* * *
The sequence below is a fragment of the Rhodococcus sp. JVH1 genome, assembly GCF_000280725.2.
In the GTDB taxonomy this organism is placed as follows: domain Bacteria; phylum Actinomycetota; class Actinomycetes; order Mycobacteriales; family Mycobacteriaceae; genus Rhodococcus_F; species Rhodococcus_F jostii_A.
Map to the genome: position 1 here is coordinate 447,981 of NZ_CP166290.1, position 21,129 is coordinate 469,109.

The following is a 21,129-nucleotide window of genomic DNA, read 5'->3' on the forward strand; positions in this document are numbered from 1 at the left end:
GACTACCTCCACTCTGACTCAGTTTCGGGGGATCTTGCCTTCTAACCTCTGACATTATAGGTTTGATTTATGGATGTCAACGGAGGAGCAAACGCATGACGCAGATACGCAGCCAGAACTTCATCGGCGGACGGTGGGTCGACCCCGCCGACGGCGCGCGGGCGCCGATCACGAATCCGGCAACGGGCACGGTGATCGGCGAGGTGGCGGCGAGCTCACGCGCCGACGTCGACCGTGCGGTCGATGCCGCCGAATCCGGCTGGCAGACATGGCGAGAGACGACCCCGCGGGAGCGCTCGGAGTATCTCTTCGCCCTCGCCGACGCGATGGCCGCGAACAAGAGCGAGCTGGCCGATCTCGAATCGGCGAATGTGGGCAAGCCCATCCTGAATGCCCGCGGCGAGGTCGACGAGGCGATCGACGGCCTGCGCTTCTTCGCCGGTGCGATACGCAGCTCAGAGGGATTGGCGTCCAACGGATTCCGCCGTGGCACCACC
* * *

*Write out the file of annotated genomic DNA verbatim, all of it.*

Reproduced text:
The sequence below is a fragment of the Rhodococcus sp. JVH1 genome, assembly GCF_000280725.2.
In the GTDB taxonomy this organism is placed as follows: domain Bacteria; phylum Actinomycetota; class Actinomycetes; order Mycobacteriales; family Mycobacteriaceae; genus Rhodococcus_F; species Rhodococcus_F jostii_A.
Map to the genome: position 1 here is coordinate 447,981 of NZ_CP166290.1, position 21,129 is coordinate 469,109.

The following is a 21,129-nucleotide window of genomic DNA, read 5'->3' on the forward strand; positions in this document are numbered from 1 at the left end:
GACTACCTCCACTCTGACTCAGTTTCGGGGGATCTTGCCTTCTAACCTCTGACATTATAGGTTTGATTTATGGATGTCAACGGAGGAGCAAACGCATGACGCAGATACGCAGCCAGAACTTCATCGGCGGACGGTGGGTCGACCCCGCCGACGGCGCGCGGGCGCCGATCACGAATCCGGCAACGGGCACGGTGATCGGCGAGGTGGCGGCGAGCTCACGCGCCGACGTCGACCGTGCGGTCGATGCCGCCGAATCCGGCTGGCAGACATGGCGAGAGACGACCCCGCGGGAGCGCTCGGAGTATCTCTTCGCCCTCGCCGACGCGATGGCCGCGAACAAGAGCGAGCTGGCCGATCTCGAATCGGCGAATGTGGGCAAGCCCATCCTGAATGCCCGCGGCGAGGTCGACGAGGCGATCGACGGCCTGCGCTTCTTCGCCGGTGCGATACGCAGCTCAGAGGGATTGGCGTCCAACGGATTCCGCCGTGGCACCACC